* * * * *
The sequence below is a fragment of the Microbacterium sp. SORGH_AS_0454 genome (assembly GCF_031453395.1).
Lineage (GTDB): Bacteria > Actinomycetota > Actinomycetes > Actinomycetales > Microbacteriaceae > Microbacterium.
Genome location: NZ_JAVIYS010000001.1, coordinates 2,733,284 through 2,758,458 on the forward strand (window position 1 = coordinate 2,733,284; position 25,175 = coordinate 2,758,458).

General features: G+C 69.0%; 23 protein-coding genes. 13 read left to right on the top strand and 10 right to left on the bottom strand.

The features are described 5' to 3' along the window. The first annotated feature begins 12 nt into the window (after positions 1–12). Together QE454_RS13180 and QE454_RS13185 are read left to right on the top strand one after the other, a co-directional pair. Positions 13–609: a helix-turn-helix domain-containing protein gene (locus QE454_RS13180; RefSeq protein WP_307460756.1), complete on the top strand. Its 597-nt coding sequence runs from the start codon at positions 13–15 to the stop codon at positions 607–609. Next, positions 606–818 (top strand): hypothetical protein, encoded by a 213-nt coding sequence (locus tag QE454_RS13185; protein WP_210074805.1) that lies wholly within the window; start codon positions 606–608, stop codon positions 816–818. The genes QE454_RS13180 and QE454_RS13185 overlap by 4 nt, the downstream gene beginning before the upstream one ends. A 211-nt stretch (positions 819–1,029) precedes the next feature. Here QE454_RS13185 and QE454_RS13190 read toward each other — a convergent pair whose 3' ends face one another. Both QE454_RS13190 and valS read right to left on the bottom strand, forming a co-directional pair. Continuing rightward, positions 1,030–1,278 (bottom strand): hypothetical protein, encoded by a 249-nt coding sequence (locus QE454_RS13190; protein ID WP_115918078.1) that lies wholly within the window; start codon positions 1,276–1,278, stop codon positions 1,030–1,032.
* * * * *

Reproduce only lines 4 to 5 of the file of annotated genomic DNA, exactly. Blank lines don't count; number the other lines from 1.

General features: G+C 69.0%; 23 protein-coding genes. 13 read left to right on the top strand and 10 right to left on the bottom strand.

The features are described 5' to 3' along the window. The first annotated feature begins 12 nt into the window (after positions 1–12). Together QE454_RS13180 and QE454_RS13185 are read left to right on the top strand one after the other, a co-directional pair. Positions 13–609: a helix-turn-helix domain-containing protein gene (locus QE454_RS13180; RefSeq protein WP_307460756.1), complete on the top strand. Its 597-nt coding sequence runs from the start codon at positions 13–15 to the stop codon at positions 607–609. Next, positions 606–818 (top strand): hypothetical protein, encoded by a 213-nt coding sequence (locus tag QE454_RS13185; protein WP_210074805.1) that lies wholly within the window; start codon positions 606–608, stop codon positions 816–818. The genes QE454_RS13180 and QE454_RS13185 overlap by 4 nt, the downstream gene beginning before the upstream one ends. A 211-nt stretch (positions 819–1,029) precedes the next feature. Here QE454_RS13185 and QE454_RS13190 read toward each other — a convergent pair whose 3' ends face one another. Both QE454_RS13190 and valS read right to left on the bottom strand, forming a co-directional pair. Continuing rightward, positions 1,030–1,278 (bottom strand): hypothetical protein, encoded by a 249-nt coding sequence (locus QE454_RS13190; protein ID WP_115918078.1) that lies wholly within the window; start codon positions 1,276–1,278, stop codon positions 1,030–1,032.